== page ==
From the Samaritan Counseling center
August. A time of transitions, bringing to mind (whether we like it or not) the impermanent and ever-changing nature of our lives. This may be a good time to take a look at what in our life is in transition now.
There are the developmental transitions that are expected, but not necessarily welcomed: growth of a child into a more independent person, a child graduating and moving out, menopause, retirement, the changing of the season to one of shorter daylight and for some of us, feelings of depression. There are those transitions that we may work toward ourselves and therefore feel more welcoming of, such as a job promotion or a move to a different residence.
There are the transitions that are foisted upon us without our consent that change the courses of our lives: a spouse’s stroke, a car accident causing brain injury that renders us unable to pursue our life’s work, the ripping away of a career by chronic illness, the loss of a young family member.
Any transition, whether expected or not, may bring with it a myriad of emotions such as anger, irritability, disbelief, shock, sadness, relief. When we are unaccustomed or unable to express these feelings, the emotions find other ways to express themselves, such as through body pain and physical discomfort.
Someone to talk to can alleviate the need for these alternate modes of expression. The key to growing and healing through transition for many, though, is pulling out the meaning of the experience, learning what it can teach us. Through transition we learn what of our personal qualities stay the same despite adversity, and what must change. Whether we wanted to or not, we can learn to engage life in a different and deeper way. This is the realm of the healer, to walk beside us and guide us to the meaning that will come from this experience.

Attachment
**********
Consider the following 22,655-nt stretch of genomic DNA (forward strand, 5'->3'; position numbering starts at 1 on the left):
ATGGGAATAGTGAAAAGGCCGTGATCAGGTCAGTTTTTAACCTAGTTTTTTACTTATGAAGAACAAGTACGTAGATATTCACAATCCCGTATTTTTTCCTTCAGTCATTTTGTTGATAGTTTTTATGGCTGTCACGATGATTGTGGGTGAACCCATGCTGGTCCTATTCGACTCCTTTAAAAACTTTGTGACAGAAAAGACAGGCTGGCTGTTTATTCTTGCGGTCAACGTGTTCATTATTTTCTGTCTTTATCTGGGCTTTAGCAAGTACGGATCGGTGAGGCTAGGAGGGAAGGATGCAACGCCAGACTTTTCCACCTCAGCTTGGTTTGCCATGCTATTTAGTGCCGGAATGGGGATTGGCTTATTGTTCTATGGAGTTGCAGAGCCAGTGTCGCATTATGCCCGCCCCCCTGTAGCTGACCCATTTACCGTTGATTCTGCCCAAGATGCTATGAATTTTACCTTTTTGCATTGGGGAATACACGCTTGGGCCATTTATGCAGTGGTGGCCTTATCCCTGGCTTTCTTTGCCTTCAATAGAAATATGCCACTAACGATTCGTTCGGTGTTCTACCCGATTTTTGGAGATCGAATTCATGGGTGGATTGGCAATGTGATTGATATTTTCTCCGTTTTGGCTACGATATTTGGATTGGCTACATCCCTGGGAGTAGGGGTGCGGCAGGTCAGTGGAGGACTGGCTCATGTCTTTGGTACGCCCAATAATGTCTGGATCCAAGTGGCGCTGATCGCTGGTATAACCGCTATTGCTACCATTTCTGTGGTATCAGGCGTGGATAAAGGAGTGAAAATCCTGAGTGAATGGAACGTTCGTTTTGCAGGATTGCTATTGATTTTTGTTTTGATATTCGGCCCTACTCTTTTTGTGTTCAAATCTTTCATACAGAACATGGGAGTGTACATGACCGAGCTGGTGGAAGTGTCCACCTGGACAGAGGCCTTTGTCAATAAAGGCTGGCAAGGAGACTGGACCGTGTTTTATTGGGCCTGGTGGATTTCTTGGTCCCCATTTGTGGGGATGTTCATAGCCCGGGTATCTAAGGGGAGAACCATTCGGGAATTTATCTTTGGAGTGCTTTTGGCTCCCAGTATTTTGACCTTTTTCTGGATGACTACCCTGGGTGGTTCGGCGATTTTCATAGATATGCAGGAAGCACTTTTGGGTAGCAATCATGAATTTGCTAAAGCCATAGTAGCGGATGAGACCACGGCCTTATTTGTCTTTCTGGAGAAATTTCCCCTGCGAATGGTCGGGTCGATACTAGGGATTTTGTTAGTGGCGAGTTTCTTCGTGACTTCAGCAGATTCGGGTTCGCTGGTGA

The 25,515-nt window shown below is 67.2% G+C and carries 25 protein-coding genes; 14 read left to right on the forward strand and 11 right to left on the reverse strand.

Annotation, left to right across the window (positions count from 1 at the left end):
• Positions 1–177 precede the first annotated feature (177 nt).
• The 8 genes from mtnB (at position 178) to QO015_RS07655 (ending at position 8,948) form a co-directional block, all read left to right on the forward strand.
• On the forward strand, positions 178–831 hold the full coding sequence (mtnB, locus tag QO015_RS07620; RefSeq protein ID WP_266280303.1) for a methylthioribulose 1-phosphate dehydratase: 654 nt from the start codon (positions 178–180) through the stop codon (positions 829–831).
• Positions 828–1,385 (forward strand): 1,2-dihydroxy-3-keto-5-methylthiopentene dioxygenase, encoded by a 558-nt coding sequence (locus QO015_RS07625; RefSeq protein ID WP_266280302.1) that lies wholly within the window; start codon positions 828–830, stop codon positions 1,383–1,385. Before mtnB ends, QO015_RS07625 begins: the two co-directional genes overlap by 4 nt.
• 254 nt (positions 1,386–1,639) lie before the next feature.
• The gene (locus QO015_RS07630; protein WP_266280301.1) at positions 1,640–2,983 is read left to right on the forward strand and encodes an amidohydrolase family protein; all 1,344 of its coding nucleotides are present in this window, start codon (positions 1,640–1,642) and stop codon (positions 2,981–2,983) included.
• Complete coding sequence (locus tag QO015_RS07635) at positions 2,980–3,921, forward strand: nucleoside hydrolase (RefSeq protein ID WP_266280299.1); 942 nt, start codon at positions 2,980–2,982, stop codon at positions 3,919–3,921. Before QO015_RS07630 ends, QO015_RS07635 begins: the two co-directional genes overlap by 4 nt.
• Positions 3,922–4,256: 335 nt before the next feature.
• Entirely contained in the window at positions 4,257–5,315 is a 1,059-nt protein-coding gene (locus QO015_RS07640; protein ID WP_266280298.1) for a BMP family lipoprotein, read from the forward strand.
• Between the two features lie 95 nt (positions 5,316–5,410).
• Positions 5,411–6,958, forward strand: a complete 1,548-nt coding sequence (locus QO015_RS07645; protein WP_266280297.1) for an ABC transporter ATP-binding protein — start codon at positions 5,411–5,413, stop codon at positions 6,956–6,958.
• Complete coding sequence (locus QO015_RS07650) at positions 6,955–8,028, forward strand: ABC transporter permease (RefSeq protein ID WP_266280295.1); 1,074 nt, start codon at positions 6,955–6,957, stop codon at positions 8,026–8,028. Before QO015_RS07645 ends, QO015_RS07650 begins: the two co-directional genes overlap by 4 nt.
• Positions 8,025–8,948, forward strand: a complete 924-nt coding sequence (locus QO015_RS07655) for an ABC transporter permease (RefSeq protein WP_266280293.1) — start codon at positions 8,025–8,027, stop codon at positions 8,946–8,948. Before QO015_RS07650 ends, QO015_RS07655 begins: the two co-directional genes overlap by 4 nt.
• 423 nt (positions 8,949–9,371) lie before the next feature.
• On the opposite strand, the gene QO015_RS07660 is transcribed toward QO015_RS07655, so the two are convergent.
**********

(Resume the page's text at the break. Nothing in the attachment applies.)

A colleague once gave the example when you are bicycling up a very long hill, such as in our mountains, you look forward to how very far you have left to go to the top, and it may not seem like you have gotten anywhere at all. Only when you reach the top and look back can you see how far you have come.
When we are in the midst of a life transition, it can be very difficult to see how far we’ve come or the progress we’ve made. It is only when we get well past the experience that we can look back and see our true progress. Know that it is ok to feel overwhelmed in the midst of transition; know that you will and are getting through this time. Know that it is ok to ask someone for an ear to listen or for assistance. Know that this is life, and that you are living it.
Dr. Georganne Bley is a healer and teacher working as a clinical neuropsychologist, helping people gain needed information when facing injury and other assaults to the brain.
If you want support for a transition through a life change or other help, please call the counselor at your congregation or call us at CENTUS Counseling Consulting & Education at (720) 432-5034. You may also visit our website www.CENTUS.org.